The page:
COVID-19 and People living with HIV – Revisited

Impact of HIV infection on COVID-19 clinical outcome


In June 2020, STI shared a podcast describing the first available data about the outcomes of COVID-19 related hospitalisation for people living with HIV (PLWH). We shared some  take-home points: 

1) Encourage disclosure of known HIV status on COVID-19 related hospital admittance 

2) Encourage HIV testing in all people admitted into hospital for COVID-19 

3) When PLWH are admitted into hospital for COVID-19, have early discussions with the HIV specialist team about optimal management of HIV therapy and any concomitant condition and medications. Discourage antiretroviral therapy (ART) interruption even in severely ill patients without specialist consultation. 

These recommendations still hold. At the same time, there remain many uncertainties about how HIV infection impacts COVID-19 related outcomes and the exact mechanisms of this interaction.

The latest episode of the 2021 STI podcast series continues the discussion with Dr Fabiola Martin, Professor Anna Maria Geretti and Dr Paddy Ssentongo. They present two new peer-reviewed publications, outline their strengths and limitations, and discuss how they align with the recently published World Health Organization (WHO) report on COVID-19 and people living with HIV.

These studies and the WHO report are freely accessible below:

Outcomes of Coronavirus Disease 2019 (COVID-19) Related Hospitalization Among People With Human Immunodeficiency Virus (HIV) in the ISARIC World Health Organization (WHO) Clinical Characterization Protocol (UK): A Prospective Observational Study

Epidemiology and outcomes of COVID-19 in HIV-infected individuals: a systematic review and meta-analysis

Clinical features and prognostic factors of COVID-19 in people living with HIV hospitalized with suspected or confirmed SARS-CoV-2 infection.


  • The studies and the WHO report indicate that a subset of PLWH who are hospitalised with COVID-19 are at increased risk of adverse outcomes, including severe disease at admission and an ~2-fold increased risk of day-28 mortality, even after considering other risk factors such as older age and comorbidities. It is notable that, at least in the first stages of the pandemic, PLWH who were hospitalised with COVID-19 were much younger when compared to HIV negative populations.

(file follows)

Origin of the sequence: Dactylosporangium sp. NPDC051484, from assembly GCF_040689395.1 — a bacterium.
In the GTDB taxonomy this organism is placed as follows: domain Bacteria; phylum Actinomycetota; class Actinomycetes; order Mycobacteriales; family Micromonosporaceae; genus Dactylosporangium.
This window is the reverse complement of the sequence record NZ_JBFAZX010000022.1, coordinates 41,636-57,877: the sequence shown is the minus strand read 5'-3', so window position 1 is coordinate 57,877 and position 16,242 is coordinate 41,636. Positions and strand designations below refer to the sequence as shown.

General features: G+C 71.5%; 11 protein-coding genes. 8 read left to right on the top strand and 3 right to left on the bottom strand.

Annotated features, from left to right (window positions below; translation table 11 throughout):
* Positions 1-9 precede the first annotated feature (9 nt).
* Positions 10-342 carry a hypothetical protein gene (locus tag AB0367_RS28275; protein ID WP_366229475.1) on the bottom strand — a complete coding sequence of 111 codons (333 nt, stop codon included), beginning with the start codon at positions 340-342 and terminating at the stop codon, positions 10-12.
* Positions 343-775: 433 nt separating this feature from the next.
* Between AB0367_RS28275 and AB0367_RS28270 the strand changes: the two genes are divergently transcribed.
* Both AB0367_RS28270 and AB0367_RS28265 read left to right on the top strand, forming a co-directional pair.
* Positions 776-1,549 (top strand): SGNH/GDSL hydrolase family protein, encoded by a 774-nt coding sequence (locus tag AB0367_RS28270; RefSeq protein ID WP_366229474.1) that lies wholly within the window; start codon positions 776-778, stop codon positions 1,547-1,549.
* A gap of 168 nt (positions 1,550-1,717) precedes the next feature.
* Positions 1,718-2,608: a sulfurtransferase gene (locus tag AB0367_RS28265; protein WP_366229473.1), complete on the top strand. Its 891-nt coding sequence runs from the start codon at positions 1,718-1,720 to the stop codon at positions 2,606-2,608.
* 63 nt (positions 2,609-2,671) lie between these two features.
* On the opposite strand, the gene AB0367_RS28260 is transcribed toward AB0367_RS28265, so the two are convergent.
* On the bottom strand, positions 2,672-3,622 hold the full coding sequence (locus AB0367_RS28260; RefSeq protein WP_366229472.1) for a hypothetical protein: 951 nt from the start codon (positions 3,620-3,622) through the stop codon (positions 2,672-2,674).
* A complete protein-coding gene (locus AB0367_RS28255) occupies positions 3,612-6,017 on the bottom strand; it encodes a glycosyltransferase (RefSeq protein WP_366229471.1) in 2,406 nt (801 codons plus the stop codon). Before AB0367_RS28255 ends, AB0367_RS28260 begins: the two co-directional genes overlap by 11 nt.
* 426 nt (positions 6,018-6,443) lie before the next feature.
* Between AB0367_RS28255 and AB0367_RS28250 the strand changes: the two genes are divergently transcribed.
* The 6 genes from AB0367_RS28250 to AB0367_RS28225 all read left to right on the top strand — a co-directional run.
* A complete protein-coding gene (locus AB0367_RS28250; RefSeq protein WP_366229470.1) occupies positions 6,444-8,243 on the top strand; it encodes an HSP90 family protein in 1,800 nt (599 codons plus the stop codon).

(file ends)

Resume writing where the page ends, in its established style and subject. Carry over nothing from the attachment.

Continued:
• The clinical data available to researchers on PLWH is collected using methods not tailored to collecting HIV-related measures. This limits the ability to examine the possible mechanisms underlying the effects seen, including current and nadir CD4 counts, CD4/CD8 ratios and ART history. Due to small sample sizes and the many potential confounding factors, in addition to multiple adjustments, studies have attempted to strengthen the validity of their findings by conducting extensive sensitivity analyses. These are a way for researchers to exploit statistical methods to try to prove the initial conclusions.

Where do we go from here?

  • We need to consider HIV infection with or without immune reconstitution as an independent risk factor for severe COVID-19 infection.
  • Further studies are needed to understand whether the impact of COVID-19 is mitigated in PLWH by the improvements in the management of the disease that has taken place since the first phase of the pandemic, now that standardised COVID-19 treatment protocols are better established. 
  • HIV-specific studies are necessary to unveil the predictors of COVID-19 related risk for PLWH to ensure appropriate counselling and protective measures and to determine if the effect of HIV on COVID-19 outcomes remains.
  • We need to continue to encourage HIV testing: Early diagnosis and early ART initiation prevent severe immunosuppression, which may contribute to adverse COVID-19 outcomes in PLWH.
  • Prevention of SARS-CoV-19 infection is of the utmost importance: Freely accessible vaccines are critical.
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